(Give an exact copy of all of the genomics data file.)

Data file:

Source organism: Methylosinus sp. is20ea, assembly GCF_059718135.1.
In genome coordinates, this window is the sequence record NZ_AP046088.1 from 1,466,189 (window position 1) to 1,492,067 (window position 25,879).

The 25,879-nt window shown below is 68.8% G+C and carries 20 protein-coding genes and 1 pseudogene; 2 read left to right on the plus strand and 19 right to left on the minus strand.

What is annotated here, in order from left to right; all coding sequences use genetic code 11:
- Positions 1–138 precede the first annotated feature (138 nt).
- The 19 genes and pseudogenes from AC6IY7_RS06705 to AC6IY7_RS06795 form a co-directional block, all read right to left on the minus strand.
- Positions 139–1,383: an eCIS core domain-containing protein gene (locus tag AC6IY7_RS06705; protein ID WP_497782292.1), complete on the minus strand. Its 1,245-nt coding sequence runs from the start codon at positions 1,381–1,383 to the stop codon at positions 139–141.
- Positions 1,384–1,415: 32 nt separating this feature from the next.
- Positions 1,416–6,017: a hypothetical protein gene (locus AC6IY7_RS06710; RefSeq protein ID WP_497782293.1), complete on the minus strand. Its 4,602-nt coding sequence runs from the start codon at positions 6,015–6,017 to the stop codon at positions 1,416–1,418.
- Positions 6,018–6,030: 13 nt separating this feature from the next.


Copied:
Source organism: Methylosinus sp. is20ea, assembly GCF_059718135.1.
In genome coordinates, this window is the sequence record NZ_AP046088.1 from 1,466,189 (window position 1) to 1,492,067 (window position 25,879).

The 25,879-nt window shown below is 68.8% G+C and carries 20 protein-coding genes and 1 pseudogene; 2 read left to right on the plus strand and 19 right to left on the minus strand.

What is annotated here, in order from left to right; all coding sequences use genetic code 11:
- Positions 1–138 precede the first annotated feature (138 nt).
- The 19 genes and pseudogenes from AC6IY7_RS06705 to AC6IY7_RS06795 form a co-directional block, all read right to left on the minus strand.
- Positions 139–1,383: an eCIS core domain-containing protein gene (locus tag AC6IY7_RS06705; protein ID WP_497782292.1), complete on the minus strand. Its 1,245-nt coding sequence runs from the start codon at positions 1,381–1,383 to the stop codon at positions 139–141.
- Positions 1,384–1,415: 32 nt separating this feature from the next.
- Positions 1,416–6,017: a hypothetical protein gene (locus AC6IY7_RS06710; RefSeq protein ID WP_497782293.1), complete on the minus strand. Its 4,602-nt coding sequence runs from the start codon at positions 6,015–6,017 to the stop codon at positions 1,416–1,418.
- Positions 6,018–6,030: 13 nt separating this feature from the next.